FROM THE URBAN HEALTH MATTERS BLOG BY AMANDA LI
Academy hosts forum on taming a growing, national health threat
With resistance to antibiotics prevalent in every country across the globe and more than 2 million people infected annually with antibiotic-resistant bacteria in the United States alone, antibiotic resistance is posing significant risks to human health. In fact, the World Health Organization classifies it as “one of the biggest threats to global health, food security and development today.”
What is causing this major health challenge?
Most people assume that antibiotic resistance develops because of the misuse of antibiotics in the treatment of infections. That’s correct, but it’s just a small part of the story. Approximately 80 percent of the antibiotics used in the U.S. are deployed in food production.
Antibiotics are regularly used by industrial farms in the raising of livestock, fish and poultry. By feeding antibiotics to animals, farms can stimulate quicker growth as well as compensate for exposing animals to unclean environments. Although economically beneficial for the farms, this practice contributes greatly to the antibiotic resistance in humans who consume poultry, meat and fish.
The dangers of antibiotic resistance are real and all around us, but so are the increasing efforts to fight it. In recognition of the health risks that come with using antibiotics in agriculture, the Food and Drug Administration (FDA) has implemented a new policy that tightens the rules for antibiotic use in livestock. This policy prohibits the use of medically important antibiotics to speed the growth of healthy animals.
The FDA now requires antibiotic prescriptions given to animals that will be used for food to be administered only with a veterinarian’s approval and supervision. Additionally, the New York State Department of Health has created the NYS Antimicrobial Resistance Prevention and Control Task Force, a collaboration across local, state and federal agencies. The aim of this task force is to develop recommendations and statewide strategies to fight antimicrobial resistance within New York State. The Academy works to inform policy makers about the need and benefits of policy changes related to this issue through its work with organizations such as Health Care Without Harm and its Designing a Strong and Healthy New York (DASH-NY) initiative.
Stopping increasing antibiotic resistance means working with communities, physicians, farmers, the food industry and policy makers to find new ways to address this growing health threat. That’s why leading activists and experts came together at the Academy, on February 7, 2017, to explain the potential scope of the epidemic and make recommendations about how to contain it.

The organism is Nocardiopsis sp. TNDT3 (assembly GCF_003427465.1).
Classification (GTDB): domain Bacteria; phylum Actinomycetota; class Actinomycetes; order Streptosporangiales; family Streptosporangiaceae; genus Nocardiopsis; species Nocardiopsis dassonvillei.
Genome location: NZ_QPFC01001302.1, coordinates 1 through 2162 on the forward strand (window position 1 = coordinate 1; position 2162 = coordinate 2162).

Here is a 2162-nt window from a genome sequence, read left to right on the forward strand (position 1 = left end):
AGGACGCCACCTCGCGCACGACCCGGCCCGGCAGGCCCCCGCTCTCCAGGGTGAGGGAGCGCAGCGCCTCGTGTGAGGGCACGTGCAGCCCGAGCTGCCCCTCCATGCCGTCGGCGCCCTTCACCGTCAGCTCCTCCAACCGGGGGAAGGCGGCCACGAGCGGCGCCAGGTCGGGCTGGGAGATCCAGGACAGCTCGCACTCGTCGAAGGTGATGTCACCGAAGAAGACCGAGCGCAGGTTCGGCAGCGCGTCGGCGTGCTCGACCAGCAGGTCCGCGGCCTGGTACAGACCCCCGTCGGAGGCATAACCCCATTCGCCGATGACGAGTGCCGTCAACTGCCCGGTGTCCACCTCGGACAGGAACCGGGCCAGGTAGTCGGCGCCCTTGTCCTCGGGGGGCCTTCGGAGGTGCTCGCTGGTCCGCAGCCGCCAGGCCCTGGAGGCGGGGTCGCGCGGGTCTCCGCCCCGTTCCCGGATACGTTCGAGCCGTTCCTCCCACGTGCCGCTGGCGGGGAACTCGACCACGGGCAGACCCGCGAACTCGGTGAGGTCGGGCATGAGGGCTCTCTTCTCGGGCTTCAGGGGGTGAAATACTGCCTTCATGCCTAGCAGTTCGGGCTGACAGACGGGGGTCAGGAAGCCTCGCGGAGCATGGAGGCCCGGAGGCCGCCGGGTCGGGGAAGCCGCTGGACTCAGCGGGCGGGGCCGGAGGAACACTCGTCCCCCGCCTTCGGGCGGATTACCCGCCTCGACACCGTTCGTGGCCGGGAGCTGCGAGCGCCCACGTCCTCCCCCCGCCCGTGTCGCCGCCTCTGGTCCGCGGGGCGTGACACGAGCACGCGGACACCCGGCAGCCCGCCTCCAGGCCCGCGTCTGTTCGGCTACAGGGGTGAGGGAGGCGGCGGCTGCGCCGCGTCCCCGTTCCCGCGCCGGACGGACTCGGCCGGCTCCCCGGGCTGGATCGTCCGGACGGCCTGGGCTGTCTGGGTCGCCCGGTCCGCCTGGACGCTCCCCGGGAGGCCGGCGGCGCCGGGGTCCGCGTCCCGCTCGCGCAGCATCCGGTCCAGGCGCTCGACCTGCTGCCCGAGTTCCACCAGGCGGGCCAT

Panel moderator Kimberly Libman, PhD, MPH, the Director for Prevention and Community Development at the New York Academy of Medicine’s Center for Health Policy and Programs, started off the panel by stunning the audience with a video that demonstrates bacteria’s ability to become resistant to antibiotics at extremely high doses in a mere 11 days. After following the video with the shocking idea that antibiotic resistance is currently projected to become a top killer worldwide—causing even more deaths than cancer—by 2050, Libman and her co-panelists talked solutions.
Jennifer Obadia, PhD, the Eastern U.S. Regional Director for Health Care Without Harm; Ken Jaffe, MD, a former family physician who raises grass-fed beef in the Catskill region of New York; and Saul Hymes, MD, who is a physician at Stony Brook Children’s Hospital and serves on the New York State Task Force on Antimicrobial Resistance, suggested a three-point approach. First, they reminded us that as patients, each of us can play a role by questioning our doctors about antibiotic prescriptions for ourselves and our children to make sure they are absolutely necessary. Antibiotics do not kill viruses, for example, though they are often prescribed for the common cold.
Addressing other farmers, Jaffe pointed out that farmers should never use antibiotics to make animals grow larger. They should only be given when an animal is sick. Lastly, the panelists made a public call to action for all institutions that buy and serve food to the public—hospitals, schools, cultural organizations and others—to only purchase meat, poultry and fish that has been raised without antibiotic growth therapy. Advocating for this approach to food procurement is also a key part DASH-NY’s work. If followed, the panelist’s recommendations would have a tremendous impact on protecting the public’s health in urban and rural communities.
Originally posted on 1/25/2017 and updated on 2/15/2017 to reflect the panel’s recommendations.